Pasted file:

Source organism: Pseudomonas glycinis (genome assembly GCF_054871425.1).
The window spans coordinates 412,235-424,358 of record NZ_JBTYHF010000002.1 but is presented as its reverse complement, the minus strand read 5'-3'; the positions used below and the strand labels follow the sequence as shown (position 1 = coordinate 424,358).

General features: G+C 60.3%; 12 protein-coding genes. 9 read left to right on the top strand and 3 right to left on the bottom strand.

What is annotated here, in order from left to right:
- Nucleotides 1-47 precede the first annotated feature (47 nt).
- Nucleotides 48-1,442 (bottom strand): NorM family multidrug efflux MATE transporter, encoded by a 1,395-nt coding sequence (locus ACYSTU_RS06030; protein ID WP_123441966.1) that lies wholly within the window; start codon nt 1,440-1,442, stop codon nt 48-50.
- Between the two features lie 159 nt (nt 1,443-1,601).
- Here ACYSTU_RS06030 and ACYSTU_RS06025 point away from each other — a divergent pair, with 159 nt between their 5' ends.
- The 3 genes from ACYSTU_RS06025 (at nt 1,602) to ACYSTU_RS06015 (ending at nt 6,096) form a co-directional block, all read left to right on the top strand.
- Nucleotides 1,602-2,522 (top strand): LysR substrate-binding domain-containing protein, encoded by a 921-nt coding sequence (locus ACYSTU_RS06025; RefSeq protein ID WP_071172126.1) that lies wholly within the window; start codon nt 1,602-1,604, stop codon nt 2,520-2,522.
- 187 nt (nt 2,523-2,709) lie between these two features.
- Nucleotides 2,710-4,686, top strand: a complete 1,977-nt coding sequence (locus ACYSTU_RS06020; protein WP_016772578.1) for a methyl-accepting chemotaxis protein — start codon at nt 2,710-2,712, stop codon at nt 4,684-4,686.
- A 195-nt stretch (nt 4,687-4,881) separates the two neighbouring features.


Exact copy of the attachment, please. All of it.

Source organism: Pseudomonas glycinis (genome assembly GCF_054871425.1).
The window spans coordinates 412,235-424,358 of record NZ_JBTYHF010000002.1 but is presented as its reverse complement, the minus strand read 5'-3'; the positions used below and the strand labels follow the sequence as shown (position 1 = coordinate 424,358).

General features: G+C 60.3%; 12 protein-coding genes. 9 read left to right on the top strand and 3 right to left on the bottom strand.

What is annotated here, in order from left to right:
- Nucleotides 1-47 precede the first annotated feature (47 nt).
- Nucleotides 48-1,442 (bottom strand): NorM family multidrug efflux MATE transporter, encoded by a 1,395-nt coding sequence (locus ACYSTU_RS06030; protein ID WP_123441966.1) that lies wholly within the window; start codon nt 1,440-1,442, stop codon nt 48-50.
- Between the two features lie 159 nt (nt 1,443-1,601).
- Here ACYSTU_RS06030 and ACYSTU_RS06025 point away from each other — a divergent pair, with 159 nt between their 5' ends.
- The 3 genes from ACYSTU_RS06025 (at nt 1,602) to ACYSTU_RS06015 (ending at nt 6,096) form a co-directional block, all read left to right on the top strand.
- Nucleotides 1,602-2,522 (top strand): LysR substrate-binding domain-containing protein, encoded by a 921-nt coding sequence (locus ACYSTU_RS06025; RefSeq protein ID WP_071172126.1) that lies wholly within the window; start codon nt 1,602-1,604, stop codon nt 2,520-2,522.
- 187 nt (nt 2,523-2,709) lie between these two features.
- Nucleotides 2,710-4,686, top strand: a complete 1,977-nt coding sequence (locus ACYSTU_RS06020; protein WP_016772578.1) for a methyl-accepting chemotaxis protein — start codon at nt 2,710-2,712, stop codon at nt 4,684-4,686.
- A 195-nt stretch (nt 4,687-4,881) separates the two neighbouring features.